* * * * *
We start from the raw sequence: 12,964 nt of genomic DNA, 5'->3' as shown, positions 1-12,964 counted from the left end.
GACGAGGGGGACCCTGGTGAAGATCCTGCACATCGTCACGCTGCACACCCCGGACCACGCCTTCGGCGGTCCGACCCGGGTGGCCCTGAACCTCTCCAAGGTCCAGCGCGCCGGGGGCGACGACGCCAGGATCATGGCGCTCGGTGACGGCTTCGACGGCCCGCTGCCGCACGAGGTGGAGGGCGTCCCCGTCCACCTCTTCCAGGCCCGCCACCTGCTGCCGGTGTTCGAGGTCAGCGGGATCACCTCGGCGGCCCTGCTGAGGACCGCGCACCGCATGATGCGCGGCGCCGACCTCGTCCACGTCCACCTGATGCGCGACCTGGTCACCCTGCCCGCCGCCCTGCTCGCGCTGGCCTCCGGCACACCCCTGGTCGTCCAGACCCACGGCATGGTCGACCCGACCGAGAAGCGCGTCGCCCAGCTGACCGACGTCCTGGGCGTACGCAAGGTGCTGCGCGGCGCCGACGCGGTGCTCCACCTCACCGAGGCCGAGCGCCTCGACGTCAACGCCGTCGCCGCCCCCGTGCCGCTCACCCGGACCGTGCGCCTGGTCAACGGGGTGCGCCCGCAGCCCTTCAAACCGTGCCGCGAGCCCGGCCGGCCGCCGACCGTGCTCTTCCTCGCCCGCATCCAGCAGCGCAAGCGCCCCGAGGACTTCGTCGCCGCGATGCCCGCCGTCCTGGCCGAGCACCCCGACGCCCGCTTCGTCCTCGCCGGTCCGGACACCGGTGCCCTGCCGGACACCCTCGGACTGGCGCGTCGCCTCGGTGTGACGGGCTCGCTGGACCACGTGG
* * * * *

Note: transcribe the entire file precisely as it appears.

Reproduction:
We start from the raw sequence: 12,964 nt of genomic DNA, 5'->3' as shown, positions 1-12,964 counted from the left end.
GACGAGGGGGACCCTGGTGAAGATCCTGCACATCGTCACGCTGCACACCCCGGACCACGCCTTCGGCGGTCCGACCCGGGTGGCCCTGAACCTCTCCAAGGTCCAGCGCGCCGGGGGCGACGACGCCAGGATCATGGCGCTCGGTGACGGCTTCGACGGCCCGCTGCCGCACGAGGTGGAGGGCGTCCCCGTCCACCTCTTCCAGGCCCGCCACCTGCTGCCGGTGTTCGAGGTCAGCGGGATCACCTCGGCGGCCCTGCTGAGGACCGCGCACCGCATGATGCGCGGCGCCGACCTCGTCCACGTCCACCTGATGCGCGACCTGGTCACCCTGCCCGCCGCCCTGCTCGCGCTGGCCTCCGGCACACCCCTGGTCGTCCAGACCCACGGCATGGTCGACCCGACCGAGAAGCGCGTCGCCCAGCTGACCGACGTCCTGGGCGTACGCAAGGTGCTGCGCGGCGCCGACGCGGTGCTCCACCTCACCGAGGCCGAGCGCCTCGACGTCAACGCCGTCGCCGCCCCCGTGCCGCTCACCCGGACCGTGCGCCTGGTCAACGGGGTGCGCCCGCAGCCCTTCAAACCGTGCCGCGAGCCCGGCCGGCCGCCGACCGTGCTCTTCCTCGCCCGCATCCAGCAGCGCAAGCGCCCCGAGGACTTCGTCGCCGCGATGCCCGCCGTCCTGGCCGAGCACCCCGACGCCCGCTTCGTCCTCGCCGGTCCGGACACCGGTGCCCTGCCGGACACCCTCGGACTGGCGCGTCGCCTCGGTGTGACGGGCTCGCTGGACCACGTGG